Malignant melanoma is the least common of the three main skin cancers, but the most aggressive. While melanoma only accounts for about 4% of all skin cancers, it is responsible for more than 73% of skin cancer deaths. Melanoma is a form of skin cancer that arises from melanocytes – the cells that produce pigment which gives the skin its color and protects it from sun damage. People with darker skin produce more melanin and are therefore more protected. Melanocytes often cluster together and form moles (nevi). Most moles are benign, but some may go on to become malignant melanomas.
Melanomas are divided into 4 main types, depending on their location, shape and whether they grow outward or downward into the dermis:
Superficial Spreading Melanoma: This often begins as a flat dark stain on the skin or appears as a change to a pre-existing mole. It accounts for 2/3 of all melanomas.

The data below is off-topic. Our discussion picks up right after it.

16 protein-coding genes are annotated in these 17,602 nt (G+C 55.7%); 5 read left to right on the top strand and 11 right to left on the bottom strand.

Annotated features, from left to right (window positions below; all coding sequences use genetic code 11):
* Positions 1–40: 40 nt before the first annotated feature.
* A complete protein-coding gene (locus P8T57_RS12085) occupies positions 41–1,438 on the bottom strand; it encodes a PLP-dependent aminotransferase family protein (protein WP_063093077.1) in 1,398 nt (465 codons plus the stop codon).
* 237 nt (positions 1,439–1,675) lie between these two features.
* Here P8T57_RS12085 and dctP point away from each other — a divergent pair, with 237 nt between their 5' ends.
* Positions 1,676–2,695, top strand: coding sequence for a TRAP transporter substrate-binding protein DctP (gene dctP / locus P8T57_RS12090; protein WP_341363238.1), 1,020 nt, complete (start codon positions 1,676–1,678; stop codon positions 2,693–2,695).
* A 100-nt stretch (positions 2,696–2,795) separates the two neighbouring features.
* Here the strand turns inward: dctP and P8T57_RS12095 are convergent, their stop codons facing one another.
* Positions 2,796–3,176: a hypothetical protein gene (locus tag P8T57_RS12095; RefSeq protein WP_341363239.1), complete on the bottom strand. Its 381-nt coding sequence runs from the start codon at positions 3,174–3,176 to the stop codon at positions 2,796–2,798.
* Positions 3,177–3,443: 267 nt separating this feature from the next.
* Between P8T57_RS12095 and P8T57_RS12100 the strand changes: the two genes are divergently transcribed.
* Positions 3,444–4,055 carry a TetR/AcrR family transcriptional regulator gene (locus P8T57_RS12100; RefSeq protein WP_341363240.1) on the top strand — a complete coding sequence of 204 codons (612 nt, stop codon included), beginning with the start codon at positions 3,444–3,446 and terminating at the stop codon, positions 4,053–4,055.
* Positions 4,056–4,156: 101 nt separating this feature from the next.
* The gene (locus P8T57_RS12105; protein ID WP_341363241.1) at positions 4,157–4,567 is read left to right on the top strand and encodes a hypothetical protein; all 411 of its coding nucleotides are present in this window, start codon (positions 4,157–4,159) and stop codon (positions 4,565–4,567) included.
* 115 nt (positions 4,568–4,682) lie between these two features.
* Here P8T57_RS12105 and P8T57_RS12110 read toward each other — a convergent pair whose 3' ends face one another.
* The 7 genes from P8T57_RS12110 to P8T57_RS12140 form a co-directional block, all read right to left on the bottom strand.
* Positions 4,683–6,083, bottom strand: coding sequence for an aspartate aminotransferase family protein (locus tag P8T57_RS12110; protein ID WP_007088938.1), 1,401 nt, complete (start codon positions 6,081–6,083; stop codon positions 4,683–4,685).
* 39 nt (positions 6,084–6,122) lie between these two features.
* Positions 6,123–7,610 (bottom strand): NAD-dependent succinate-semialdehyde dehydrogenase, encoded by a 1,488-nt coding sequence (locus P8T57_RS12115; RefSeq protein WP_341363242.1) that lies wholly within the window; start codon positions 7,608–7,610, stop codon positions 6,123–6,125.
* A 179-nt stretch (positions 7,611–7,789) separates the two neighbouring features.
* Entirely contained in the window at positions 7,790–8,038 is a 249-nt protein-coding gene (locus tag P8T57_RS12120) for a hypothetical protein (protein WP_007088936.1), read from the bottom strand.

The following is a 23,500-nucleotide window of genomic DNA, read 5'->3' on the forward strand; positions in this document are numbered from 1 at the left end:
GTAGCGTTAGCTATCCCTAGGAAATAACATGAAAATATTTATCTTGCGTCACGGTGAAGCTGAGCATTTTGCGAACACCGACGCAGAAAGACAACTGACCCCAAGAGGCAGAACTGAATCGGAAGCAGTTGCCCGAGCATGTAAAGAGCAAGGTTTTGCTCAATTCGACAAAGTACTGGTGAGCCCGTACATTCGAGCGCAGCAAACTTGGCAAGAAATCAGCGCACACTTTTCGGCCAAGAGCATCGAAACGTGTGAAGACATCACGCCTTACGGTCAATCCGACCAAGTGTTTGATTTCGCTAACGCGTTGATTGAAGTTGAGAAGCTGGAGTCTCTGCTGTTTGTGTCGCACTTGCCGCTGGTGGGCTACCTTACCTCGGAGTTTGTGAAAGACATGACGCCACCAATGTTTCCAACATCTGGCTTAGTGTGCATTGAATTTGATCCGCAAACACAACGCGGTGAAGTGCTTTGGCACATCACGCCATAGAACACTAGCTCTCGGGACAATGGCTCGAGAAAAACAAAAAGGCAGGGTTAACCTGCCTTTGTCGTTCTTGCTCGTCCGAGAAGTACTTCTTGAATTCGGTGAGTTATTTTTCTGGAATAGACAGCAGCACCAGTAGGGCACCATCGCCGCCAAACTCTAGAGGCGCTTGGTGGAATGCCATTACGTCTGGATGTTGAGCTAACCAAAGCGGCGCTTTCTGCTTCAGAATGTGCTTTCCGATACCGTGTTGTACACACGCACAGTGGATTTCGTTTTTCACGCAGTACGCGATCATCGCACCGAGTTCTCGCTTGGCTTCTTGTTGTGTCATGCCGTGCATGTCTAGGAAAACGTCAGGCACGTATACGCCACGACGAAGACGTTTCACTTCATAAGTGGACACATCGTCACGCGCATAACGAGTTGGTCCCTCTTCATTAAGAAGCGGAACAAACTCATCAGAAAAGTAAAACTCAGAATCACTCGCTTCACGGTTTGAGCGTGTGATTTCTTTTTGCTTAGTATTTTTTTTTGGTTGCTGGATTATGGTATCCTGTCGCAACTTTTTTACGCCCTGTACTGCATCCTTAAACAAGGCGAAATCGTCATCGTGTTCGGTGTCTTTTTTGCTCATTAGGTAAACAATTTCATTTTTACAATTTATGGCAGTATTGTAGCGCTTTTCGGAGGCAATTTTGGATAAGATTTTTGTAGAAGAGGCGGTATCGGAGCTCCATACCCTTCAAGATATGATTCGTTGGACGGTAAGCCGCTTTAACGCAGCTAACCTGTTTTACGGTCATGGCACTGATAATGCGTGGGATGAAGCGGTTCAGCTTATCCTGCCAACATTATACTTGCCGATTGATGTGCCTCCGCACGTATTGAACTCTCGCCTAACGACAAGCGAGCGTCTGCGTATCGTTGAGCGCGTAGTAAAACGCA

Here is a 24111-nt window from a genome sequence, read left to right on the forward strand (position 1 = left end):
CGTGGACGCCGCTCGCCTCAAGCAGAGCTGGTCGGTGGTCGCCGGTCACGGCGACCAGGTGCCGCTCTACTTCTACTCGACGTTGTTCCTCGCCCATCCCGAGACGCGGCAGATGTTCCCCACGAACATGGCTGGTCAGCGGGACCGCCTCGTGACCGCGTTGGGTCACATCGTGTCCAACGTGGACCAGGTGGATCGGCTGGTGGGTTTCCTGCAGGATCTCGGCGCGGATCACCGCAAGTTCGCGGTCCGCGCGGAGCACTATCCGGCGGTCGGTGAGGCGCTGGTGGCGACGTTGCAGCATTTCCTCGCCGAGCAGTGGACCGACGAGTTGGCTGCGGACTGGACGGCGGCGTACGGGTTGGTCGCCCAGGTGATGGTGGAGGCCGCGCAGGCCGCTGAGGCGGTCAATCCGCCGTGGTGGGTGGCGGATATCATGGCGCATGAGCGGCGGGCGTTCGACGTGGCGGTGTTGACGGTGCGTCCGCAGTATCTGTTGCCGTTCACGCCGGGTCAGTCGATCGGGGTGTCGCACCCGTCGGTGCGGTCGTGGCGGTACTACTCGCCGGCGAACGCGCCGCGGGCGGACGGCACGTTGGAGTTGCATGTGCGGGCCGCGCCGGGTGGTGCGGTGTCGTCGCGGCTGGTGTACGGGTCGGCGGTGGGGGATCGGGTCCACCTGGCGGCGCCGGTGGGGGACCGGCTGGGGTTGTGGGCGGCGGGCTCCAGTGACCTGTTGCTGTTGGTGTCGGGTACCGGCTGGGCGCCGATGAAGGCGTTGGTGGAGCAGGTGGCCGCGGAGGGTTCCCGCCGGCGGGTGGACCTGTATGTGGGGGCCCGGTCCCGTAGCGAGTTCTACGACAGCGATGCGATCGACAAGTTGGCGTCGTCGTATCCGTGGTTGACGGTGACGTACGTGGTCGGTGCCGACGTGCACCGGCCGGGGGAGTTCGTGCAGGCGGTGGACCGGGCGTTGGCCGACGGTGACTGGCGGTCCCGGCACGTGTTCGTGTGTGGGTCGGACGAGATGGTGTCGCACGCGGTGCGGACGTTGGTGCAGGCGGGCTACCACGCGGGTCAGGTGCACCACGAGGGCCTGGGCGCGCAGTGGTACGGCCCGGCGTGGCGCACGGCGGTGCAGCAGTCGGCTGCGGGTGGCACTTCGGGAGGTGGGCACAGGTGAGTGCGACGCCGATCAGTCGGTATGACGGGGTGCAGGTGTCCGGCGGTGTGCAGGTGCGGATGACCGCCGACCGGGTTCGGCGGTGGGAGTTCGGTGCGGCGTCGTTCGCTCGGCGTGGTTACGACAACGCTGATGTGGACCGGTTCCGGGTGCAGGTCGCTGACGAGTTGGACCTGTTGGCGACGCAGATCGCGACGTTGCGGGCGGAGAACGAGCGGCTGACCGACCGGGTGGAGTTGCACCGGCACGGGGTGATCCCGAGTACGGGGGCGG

Nodular Melanoma: This is usually unrelated to a pre-existing mole. A smooth nodule appears, and it is often blue-black in color – it may grow rapidly and spread to the lymph glands quickly.
Acral Lentiginous Melanomas: This occurs on the palms of the hand, on the soles of the feet or under nail beds, and can grow and spread quickly. In dark-skinned people it accounts for most of melanomas.
Lentigo Maligna Melanoma: This is quite common on chronically sun-exposed skin and usually appears on the face of elderly people. If you notice any changes to an existing mole, or new skin growths, have a dermatologist examine them. The chance of beating melanoma is greatest when the tumor is new, and can be removed in its entirety.